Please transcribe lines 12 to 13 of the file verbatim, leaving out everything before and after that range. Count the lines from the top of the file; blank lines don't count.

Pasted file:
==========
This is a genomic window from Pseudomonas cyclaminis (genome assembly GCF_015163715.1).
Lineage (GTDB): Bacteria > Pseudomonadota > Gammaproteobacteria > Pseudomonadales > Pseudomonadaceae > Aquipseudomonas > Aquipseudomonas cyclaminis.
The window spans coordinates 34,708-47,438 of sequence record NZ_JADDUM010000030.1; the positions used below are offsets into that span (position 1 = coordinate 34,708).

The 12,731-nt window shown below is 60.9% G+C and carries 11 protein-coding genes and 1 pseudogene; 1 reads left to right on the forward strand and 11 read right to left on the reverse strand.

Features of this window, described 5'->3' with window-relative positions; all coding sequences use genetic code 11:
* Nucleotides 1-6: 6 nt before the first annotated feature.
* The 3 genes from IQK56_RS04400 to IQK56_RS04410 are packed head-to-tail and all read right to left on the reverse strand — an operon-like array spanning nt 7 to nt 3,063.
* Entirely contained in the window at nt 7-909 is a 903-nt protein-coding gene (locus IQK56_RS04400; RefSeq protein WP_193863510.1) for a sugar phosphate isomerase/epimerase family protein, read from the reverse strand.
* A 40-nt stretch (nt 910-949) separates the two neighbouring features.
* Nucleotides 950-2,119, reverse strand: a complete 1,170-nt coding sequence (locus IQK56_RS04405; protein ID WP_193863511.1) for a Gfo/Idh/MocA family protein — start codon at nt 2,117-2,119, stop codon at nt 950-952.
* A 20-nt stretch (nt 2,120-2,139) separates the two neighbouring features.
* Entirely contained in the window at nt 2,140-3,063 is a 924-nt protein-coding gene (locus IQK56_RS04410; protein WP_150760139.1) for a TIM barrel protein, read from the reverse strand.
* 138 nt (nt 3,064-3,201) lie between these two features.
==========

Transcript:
* Entirely contained in the window at nt 2,140-3,063 is a 924-nt protein-coding gene (locus IQK56_RS04410; protein WP_150760139.1) for a TIM barrel protein, read from the reverse strand.
* 138 nt (nt 3,064-3,201) lie between these two features.